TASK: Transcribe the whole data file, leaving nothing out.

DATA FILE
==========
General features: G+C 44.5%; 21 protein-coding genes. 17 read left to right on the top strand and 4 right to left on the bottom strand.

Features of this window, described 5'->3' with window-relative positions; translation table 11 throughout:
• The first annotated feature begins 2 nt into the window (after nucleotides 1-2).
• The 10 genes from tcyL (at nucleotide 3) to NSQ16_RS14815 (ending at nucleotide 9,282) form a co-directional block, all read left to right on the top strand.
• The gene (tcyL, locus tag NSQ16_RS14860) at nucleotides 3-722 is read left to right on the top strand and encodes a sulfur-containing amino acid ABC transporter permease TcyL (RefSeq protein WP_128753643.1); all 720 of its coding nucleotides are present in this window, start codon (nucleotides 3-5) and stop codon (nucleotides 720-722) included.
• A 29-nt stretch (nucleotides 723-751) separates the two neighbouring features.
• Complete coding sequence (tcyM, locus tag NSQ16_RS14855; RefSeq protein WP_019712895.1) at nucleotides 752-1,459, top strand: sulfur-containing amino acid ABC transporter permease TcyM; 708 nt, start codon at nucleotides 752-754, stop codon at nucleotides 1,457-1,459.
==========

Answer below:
General features: G+C 44.5%; 21 protein-coding genes. 17 read left to right on the top strand and 4 right to left on the bottom strand.

Features of this window, described 5'->3' with window-relative positions; translation table 11 throughout:
• The first annotated feature begins 2 nt into the window (after nucleotides 1-2).
• The 10 genes from tcyL (at nucleotide 3) to NSQ16_RS14815 (ending at nucleotide 9,282) form a co-directional block, all read left to right on the top strand.
• The gene (tcyL, locus tag NSQ16_RS14860) at nucleotides 3-722 is read left to right on the top strand and encodes a sulfur-containing amino acid ABC transporter permease TcyL (RefSeq protein WP_128753643.1); all 720 of its coding nucleotides are present in this window, start codon (nucleotides 3-5) and stop codon (nucleotides 720-722) included.
• A 29-nt stretch (nucleotides 723-751) separates the two neighbouring features.
• Complete coding sequence (tcyM, locus tag NSQ16_RS14855; RefSeq protein WP_019712895.1) at nucleotides 752-1,459, top strand: sulfur-containing amino acid ABC transporter permease TcyM; 708 nt, start codon at nucleotides 752-754, stop codon at nucleotides 1,457-1,459.